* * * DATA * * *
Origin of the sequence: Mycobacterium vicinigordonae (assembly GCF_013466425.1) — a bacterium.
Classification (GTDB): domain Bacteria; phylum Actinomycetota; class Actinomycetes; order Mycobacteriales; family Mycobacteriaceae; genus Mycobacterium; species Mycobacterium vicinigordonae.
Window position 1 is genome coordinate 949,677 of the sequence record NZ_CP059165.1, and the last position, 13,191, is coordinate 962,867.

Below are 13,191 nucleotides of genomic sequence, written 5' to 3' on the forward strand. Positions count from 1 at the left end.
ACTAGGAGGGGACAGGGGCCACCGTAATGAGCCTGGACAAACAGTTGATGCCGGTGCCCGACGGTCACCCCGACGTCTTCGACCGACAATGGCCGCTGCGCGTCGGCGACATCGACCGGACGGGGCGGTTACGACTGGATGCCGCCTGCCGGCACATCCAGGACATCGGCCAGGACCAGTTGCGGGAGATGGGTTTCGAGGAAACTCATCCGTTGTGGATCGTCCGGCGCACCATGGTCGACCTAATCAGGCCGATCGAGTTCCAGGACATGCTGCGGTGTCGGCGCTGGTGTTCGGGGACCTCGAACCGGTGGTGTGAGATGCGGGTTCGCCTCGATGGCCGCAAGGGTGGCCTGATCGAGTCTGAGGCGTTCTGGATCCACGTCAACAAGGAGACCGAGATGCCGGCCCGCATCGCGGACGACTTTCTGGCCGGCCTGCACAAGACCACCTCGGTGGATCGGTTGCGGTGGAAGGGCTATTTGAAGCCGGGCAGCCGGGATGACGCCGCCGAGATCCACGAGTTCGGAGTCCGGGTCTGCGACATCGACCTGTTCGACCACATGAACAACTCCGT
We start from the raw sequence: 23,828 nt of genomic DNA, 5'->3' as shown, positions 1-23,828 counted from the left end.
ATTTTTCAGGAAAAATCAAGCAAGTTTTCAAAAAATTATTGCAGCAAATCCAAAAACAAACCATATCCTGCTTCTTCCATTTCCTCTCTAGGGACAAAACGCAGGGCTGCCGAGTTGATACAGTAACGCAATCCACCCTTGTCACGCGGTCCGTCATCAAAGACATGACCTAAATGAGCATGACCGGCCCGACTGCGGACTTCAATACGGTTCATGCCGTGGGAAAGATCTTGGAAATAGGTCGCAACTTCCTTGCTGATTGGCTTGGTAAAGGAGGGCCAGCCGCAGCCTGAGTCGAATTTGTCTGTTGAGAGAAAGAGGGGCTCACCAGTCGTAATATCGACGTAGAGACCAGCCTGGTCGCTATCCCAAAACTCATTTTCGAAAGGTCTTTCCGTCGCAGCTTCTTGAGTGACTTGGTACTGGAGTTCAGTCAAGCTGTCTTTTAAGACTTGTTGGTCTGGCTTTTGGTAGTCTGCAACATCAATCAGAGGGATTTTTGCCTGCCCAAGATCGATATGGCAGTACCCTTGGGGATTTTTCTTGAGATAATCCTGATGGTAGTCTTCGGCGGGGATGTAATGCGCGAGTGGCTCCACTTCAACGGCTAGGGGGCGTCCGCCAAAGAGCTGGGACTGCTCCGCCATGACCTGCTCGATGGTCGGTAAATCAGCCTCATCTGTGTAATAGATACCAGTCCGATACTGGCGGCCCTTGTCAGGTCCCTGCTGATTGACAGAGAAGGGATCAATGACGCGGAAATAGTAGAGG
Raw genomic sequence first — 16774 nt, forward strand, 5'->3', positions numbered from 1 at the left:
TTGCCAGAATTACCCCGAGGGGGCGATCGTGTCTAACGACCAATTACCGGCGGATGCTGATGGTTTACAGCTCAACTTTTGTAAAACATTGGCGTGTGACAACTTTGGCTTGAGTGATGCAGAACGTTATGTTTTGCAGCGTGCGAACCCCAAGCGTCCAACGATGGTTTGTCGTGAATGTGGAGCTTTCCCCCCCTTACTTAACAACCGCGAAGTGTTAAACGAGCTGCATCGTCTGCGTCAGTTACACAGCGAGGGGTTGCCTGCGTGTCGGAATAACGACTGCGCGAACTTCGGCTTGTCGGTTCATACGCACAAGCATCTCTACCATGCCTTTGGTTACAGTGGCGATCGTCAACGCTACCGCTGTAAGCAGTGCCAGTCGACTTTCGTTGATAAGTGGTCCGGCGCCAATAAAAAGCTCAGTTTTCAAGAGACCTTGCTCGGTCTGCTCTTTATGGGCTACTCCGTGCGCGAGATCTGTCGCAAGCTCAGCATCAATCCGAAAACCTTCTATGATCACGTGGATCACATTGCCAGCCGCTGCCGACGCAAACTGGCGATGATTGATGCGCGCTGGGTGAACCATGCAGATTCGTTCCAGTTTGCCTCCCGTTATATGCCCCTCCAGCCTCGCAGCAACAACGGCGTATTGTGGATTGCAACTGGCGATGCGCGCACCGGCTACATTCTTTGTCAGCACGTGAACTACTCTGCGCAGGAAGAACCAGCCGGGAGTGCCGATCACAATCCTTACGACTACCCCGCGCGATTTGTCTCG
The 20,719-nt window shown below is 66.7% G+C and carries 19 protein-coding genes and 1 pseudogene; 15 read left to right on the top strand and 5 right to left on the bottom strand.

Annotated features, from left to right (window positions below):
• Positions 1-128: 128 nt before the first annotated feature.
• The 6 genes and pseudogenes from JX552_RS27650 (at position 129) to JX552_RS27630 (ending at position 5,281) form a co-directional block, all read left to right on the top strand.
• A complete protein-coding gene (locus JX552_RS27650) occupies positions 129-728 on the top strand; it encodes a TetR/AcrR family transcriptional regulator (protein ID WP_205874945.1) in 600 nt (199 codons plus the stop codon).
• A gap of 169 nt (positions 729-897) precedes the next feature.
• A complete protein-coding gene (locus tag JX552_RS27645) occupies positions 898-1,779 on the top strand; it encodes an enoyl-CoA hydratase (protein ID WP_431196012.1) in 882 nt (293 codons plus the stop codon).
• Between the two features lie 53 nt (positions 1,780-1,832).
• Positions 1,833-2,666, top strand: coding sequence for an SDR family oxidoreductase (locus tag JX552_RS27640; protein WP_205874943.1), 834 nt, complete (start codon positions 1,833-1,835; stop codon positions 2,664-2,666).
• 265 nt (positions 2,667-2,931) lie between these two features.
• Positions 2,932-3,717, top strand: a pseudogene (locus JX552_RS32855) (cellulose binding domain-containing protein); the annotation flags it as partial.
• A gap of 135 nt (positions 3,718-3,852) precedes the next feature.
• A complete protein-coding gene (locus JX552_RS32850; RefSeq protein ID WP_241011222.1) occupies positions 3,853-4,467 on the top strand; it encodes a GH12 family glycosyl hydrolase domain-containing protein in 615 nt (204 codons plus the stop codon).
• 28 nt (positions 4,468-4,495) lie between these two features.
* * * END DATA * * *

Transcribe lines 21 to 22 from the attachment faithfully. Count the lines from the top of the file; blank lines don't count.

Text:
• A gap of 135 nt (positions 3,718-3,852) precedes the next feature.
• A complete protein-coding gene (locus JX552_RS32850; RefSeq protein ID WP_241011222.1) occupies positions 3,853-4,467 on the top strand; it encodes a GH12 family glycosyl hydrolase domain-containing protein in 615 nt (204 codons plus the stop codon).